Reported in November 1887 in the Pall Mall Gazette:
Dr. Jammers, in a memoir sent to the Academie des Sciences, states that monkeys, unlike other animals, unless it is the human animal, readily acquire the habit of taking morphia. When monkeys live with opium smokers, as they do in eastern countries, where the habit is more prevalent than elsewhere, and become accustomed to the medicated atmosphere, they acquire a taste for the pipe. One particular monkey, it is said, would wait for his master to lay down his pipe and would then take it up and smoke what remained. If not allowed to do so for several days it would fall into a state of depression and inactivity which would disappear as soon as it was allowed to "hit the pipe."
And more recently, in a July 2008 BBC News article about the world's largest legal opium factory located in Ghazipur in northern India:
Ghosh [author of a recent historical novel about opium] wrote about "a miasma of lethargy" that seemed to be always hanging over the factory's surroundings - one example was the opium addled monkeys who would lap the open sewers carrying the factory's waste.
Monkeys still have the run of the factory, eating opium waste and dozing all day. "They have become addicted to opium. Most of the time we have to drag dozing monkeys away from this place," a worker says.
Chinese villager Feng Changlin is now the proud owner of a very strange-looking monkey-like piglet. In medieval times, the birth of such a pig might have been considered an omen of impending disaster. Now it just makes headlines on Ananova.
Back in July 2005 there were reports that the Chinese were planning to send pig sperm into space aboard the Shenzhou VI spacecraft. The plan was to expose the sperm to cosmic rays and microgravity and then fertilize pigs back on earth with it -- just to see what would happen. But to my knowledge, there were never any follow-up reports about the experiment. Could there be a link between the space-pig experiment and Feng Changlin's monkey-pig? Inquiring minds want to know.
On a more down-to-earth note, if you're interested in odd-looking creatures (and who isn't?) check out Sarah Hartwell's incredible site, messybeast.com.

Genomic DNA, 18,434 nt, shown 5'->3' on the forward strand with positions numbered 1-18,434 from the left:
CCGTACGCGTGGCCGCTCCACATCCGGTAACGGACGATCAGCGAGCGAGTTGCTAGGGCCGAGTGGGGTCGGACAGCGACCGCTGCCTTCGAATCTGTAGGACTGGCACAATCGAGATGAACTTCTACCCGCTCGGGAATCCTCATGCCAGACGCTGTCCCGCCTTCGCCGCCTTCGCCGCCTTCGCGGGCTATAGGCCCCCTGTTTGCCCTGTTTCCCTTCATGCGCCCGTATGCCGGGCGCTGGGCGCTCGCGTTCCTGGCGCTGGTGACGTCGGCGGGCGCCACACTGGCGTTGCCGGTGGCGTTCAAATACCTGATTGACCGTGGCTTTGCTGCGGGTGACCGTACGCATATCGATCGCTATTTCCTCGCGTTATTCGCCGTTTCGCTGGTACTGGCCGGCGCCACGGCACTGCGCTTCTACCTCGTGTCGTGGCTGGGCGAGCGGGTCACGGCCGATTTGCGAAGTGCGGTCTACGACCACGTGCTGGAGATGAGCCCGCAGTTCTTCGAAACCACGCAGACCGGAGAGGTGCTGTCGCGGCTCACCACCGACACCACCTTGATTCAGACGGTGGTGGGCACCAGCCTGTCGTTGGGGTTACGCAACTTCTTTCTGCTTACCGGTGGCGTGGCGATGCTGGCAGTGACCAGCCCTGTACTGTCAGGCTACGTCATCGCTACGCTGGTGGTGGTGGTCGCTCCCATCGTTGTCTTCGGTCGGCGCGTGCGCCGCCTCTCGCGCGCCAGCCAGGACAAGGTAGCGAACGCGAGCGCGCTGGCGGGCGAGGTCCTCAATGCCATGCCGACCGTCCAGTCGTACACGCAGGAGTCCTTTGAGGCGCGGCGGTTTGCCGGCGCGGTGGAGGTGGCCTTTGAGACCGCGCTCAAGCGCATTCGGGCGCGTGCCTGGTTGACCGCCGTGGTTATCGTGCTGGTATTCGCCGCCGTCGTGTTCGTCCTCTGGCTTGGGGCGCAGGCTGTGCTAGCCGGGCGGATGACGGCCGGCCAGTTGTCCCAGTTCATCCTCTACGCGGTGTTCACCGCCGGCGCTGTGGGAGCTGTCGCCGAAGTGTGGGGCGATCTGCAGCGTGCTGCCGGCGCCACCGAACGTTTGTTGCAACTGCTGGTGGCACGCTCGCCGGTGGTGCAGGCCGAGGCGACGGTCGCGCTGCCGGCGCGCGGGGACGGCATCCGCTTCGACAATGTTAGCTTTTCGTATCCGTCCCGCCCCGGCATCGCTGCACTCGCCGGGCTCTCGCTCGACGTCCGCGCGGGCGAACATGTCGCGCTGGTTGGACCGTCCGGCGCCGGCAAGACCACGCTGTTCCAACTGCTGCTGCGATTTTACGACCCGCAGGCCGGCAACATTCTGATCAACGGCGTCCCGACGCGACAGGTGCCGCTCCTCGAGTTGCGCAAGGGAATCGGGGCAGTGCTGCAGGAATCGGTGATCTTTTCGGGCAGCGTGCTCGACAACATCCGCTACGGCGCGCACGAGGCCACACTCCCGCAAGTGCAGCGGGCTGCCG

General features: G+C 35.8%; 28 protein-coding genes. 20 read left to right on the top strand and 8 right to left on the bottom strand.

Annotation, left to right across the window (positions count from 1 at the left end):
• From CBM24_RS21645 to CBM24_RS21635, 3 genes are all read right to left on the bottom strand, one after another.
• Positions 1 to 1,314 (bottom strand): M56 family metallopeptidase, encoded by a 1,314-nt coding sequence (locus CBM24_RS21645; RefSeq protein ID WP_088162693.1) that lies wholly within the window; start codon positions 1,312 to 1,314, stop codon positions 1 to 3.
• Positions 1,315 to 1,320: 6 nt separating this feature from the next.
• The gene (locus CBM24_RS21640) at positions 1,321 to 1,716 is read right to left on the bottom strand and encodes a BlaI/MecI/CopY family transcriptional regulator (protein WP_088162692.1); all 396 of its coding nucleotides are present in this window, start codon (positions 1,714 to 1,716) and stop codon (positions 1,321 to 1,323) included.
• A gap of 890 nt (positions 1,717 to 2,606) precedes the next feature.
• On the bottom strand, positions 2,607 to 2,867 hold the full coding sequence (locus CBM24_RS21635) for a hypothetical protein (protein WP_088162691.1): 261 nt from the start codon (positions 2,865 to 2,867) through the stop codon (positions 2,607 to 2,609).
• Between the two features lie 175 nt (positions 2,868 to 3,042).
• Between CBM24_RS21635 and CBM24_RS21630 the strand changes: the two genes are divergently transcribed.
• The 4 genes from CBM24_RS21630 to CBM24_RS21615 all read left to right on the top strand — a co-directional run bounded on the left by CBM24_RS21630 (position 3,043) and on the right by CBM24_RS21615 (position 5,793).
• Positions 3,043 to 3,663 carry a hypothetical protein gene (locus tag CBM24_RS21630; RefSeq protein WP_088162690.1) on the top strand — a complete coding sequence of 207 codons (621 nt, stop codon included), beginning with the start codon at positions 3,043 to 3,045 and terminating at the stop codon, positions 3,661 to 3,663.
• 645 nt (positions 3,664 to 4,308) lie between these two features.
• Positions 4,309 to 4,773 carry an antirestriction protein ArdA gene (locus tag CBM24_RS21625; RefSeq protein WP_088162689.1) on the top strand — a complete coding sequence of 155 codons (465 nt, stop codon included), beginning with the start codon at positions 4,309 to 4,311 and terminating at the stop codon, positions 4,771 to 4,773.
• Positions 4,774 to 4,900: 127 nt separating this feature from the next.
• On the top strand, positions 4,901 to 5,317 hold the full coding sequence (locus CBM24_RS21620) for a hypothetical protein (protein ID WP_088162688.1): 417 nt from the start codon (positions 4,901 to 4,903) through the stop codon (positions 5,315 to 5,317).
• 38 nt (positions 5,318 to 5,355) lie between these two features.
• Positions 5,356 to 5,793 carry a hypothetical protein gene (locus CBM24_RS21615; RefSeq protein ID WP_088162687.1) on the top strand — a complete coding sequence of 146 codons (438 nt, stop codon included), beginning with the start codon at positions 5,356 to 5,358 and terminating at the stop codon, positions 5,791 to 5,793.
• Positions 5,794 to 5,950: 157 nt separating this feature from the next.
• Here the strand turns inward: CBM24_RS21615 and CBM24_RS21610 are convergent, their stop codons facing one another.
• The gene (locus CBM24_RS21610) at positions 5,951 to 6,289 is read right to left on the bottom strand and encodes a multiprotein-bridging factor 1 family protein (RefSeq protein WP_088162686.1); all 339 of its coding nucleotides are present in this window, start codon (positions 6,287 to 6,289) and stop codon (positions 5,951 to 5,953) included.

Every year the residents of Huacho, Peru hold their Guinea Pig festival. First they dress the guinea pigs in cute costumes. There's a fashion show to decide the best-dressed guinea pig. Then they cook 'em up. The Telegraph notes that "Guinea pigs can be served fried, roasted or in a casserole... The meat tastes like rabbit or the dark meat of chicken, in case you were wondering." (via J-Walk)
Brazilian artist Alexandre Jorge has created a series of creepy imaginary animals. They're all made out of papier mache. I figure it's only a matter of time before the pictures start popping up in people's email with the claim that they're real animals found in the Brazilian rainforest (or something like that):
Once upon a time, mechanical elephants roamed up and down the boardwalks of beaches. Check out the clip below from a 1950s newsreel. The elephant, built by Frank Stuart was "Gasoline Powered with a 4 cylinder English Side Valve Ford engine. Top speed 27 MPH!"
I found the clip on the blog of Eastcliff Richard who reports that, "Astonishingly Britain used to lead the world in the production of mechanical elephants. This one was later sold to the late, great, dearly-departed Peter Sellers as part of his eccentric collection of automobilia."
Some more videos of mechanical elephants can be found here and here.
At the fascinating blog of my pal, Rudy Rucker, I recently found the archaically NSFW image hidden beyond the jump. Rudy utilized a picture taken by a friend of his, while I've found my image at a site claiming the sculpture in question is housed at the Secret Museum of Naples.
In either case, I thought this was just the kind of bizarre thing WU readers might care to ponder.
Ivan Pavlov famously conditioned dogs to salivate every time they heard a dinner bell. The U.S. Army hopes to use a similar technique to train fish in Buzzards Bay off the coast of Massachusetts. According to the Cape Cod Times, the experiment:
houses 5,000 juvenile black sea bass in a dome-shaped structure at the bottom of Buzzards Bay, for the purpose of feeding them after playing a 280 Hz tone. The study is being led by Scott Lindell, director of MBL's Scientific Aquaculture Program, to determine whether the caged fish — once accustomed to the tone then released into the wild — will return to the dome for recapture when the tone is played. The hope is to create a less harmful way to fish or better replenish natural fish stock, project officials told the Times in March.
The experiment has raised concerns among a consumer advocacy group, who are suing the Army, but that's not what interests me. What interests me is whether the fish salivate when they hear the tone. Do fish, in fact, have salivary glands? An answer from genuineideas.com:
Although the most well developed glands are found in mammals, many other vertebrates and invertebrates have salivary glands. Fish and other aquatic animals clearly do not lack opportunities to add water to their meals; hence most aquatic animals are devoid of "true" salivary glands. However, some form of lubrication is still necessary to assist swallowing even in water, and this is provided by mucous glands along the tongue and roof of mouth (Mucous secretion is present in all animals.)
Paul Di Filippo
Paul has been paid to put weird ideas into fictional form for over thirty years, in his career as a noted science fiction writer. He has recently begun blogging on many curious topics with three fellow writers at The Inferior 4+1.